These multinational casino-capitalist banks aren’t content with exorbitant usury, with destroying entire neighborhoods of foreclosed homes, harassing the families of deceased customers – they’re trying to foreclose on people who never even had a mortgage, sucking funds out of needy schools and cities, and using your money to pay legislators to advance their agenda. Those employees who reveal the severity of the situation are hunted down like witches in 17th century Massachusetts. Matt Taibbi of Rolling Stone had it right when wrote on Bank of America’s excess, calling them an institution “too crooked to fail.” He joined a recent Occupy Wall Street day-of-action to remind occupiers how shady Bank of America really is.

“This bank has systematically defrauded almost everyone with whom it has a significant business relationship, cheating investors, insurers, homeowners, shareholders, depositors, and the state. It is a giant, raging hurricane of theft and fraud, spinning its way through America and leaving a massive trail of wiped-out retirees and foreclosed-upon families in its wake.”

But Bank of America isn’t the only player in this high-stakes game of Monopoly; a culture of greed and corruption has permeated – even driven – each of the financial institutions that the government emphatically calls “too big to fail.”

Since greedy financiers at the major banks initiated an economic race to the bottom in 2008, they’ve been rewarded with massive bailouts, lucrative tax breaks, and golden parachutes for fatcat executives, while workers lose jobs, retirement, and homes. The toxic mix of political, economic, and corporate interests has been the equivalent of financial terrorism upon communities nationwide. Even before the crash, market fundamentalists have allowed unchecked economic warfare to be waged, ravaging neighborhoods across wide swaths of the country. But the people – real people, not ‘corporate persons’ – are fighting back.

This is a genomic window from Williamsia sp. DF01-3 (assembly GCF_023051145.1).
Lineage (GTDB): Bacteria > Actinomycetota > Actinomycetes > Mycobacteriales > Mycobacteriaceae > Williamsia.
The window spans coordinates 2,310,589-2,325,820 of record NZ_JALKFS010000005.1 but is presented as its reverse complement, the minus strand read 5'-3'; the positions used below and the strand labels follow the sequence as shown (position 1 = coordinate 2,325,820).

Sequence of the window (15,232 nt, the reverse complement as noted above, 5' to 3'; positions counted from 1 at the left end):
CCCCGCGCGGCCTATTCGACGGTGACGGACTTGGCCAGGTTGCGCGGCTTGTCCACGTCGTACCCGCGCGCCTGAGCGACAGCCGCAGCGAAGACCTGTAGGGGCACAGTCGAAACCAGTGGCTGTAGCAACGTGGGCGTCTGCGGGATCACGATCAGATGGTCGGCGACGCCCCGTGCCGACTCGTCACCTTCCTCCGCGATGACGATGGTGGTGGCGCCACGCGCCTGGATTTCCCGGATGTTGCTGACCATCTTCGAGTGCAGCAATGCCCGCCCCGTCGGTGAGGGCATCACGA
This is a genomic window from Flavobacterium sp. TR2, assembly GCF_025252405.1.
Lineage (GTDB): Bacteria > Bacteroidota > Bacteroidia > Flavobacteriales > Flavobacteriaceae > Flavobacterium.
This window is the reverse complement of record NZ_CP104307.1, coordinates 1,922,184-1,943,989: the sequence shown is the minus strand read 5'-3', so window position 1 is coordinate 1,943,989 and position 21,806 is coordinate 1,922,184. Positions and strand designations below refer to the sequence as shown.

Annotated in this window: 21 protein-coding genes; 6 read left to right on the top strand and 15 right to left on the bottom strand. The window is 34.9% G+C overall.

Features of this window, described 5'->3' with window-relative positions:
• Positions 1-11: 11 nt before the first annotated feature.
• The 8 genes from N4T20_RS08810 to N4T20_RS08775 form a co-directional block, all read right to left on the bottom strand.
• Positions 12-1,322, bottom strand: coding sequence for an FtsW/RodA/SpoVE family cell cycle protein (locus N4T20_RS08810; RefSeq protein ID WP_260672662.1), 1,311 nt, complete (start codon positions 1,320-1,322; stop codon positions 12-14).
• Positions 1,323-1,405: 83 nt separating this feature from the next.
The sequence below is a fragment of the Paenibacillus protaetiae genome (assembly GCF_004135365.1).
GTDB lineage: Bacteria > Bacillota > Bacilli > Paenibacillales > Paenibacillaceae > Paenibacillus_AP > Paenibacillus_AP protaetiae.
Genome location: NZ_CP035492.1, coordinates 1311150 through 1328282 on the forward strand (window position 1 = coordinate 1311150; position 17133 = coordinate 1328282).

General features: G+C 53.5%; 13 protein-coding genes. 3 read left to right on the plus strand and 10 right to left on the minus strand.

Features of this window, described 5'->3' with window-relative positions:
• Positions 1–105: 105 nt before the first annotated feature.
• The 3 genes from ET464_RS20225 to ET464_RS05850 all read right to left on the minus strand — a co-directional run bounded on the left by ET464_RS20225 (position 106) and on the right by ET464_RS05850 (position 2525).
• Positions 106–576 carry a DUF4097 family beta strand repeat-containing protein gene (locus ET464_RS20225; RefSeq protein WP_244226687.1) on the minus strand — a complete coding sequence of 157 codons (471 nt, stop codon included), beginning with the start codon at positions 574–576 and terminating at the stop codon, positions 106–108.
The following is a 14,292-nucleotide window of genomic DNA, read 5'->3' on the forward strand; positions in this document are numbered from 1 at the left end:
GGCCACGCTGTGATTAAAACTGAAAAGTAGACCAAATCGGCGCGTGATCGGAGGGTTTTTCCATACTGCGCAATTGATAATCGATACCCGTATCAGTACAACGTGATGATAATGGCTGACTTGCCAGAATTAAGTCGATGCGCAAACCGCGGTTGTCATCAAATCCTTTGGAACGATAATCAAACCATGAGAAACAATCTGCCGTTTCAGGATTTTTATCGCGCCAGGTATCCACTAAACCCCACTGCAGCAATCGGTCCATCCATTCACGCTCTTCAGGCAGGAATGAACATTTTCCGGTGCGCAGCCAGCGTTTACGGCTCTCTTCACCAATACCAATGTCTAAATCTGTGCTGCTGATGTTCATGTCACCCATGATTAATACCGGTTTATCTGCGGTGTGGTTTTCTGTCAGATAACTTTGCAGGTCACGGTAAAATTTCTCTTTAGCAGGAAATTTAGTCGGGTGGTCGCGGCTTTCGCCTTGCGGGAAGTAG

November 5th, 2011 was Bank Transfer Day, an Occupy-inspired day-of-action in which thousands of people around the country moved their money from the banking behemoths and into consumer-owned credit unions. While it is difficult to pin numbers down to grassroots initiatives like this, the month found credit unions adding 650,000 new members (normally around 80,000 in a regular month), resulting in more than $4.5 billion in new deposits. The reaction from the corporate banking establishment was shocking, even to those who hadn’t been paying attention: customers fed up with bad business were locked inside banks and faced arrest when trying to close their accounts.

Individual actions are a necessary component of any meaningful change in a broken financial system. But even more heartening is when entire communities have come together to pull their money out of corporate clutches. The city of Norman, Oklahoma, has done just that.

Not surprisingly, mainstream media outlets gave almost no coverage of the move; the local papers only made the briefest of obligatory mentions. But for members of Occupy Norman and concerned community leaders, the change is a real difference in the third-largest city in Oklahoma. 

“Banks that are ‘too big to fail’ are too big to exist!” says Mary Francis, a fiery 60-something activist from Norman. “Local banks and credit unions make more loans to local businesses than big Wall Street banks and they reinvest in the community. The obscene profits of huge corporations such as Bank of America or Wal-Mart do not get circulated in the local community. It’s only the local banks who have had a history of participating and donating to community events and charities.”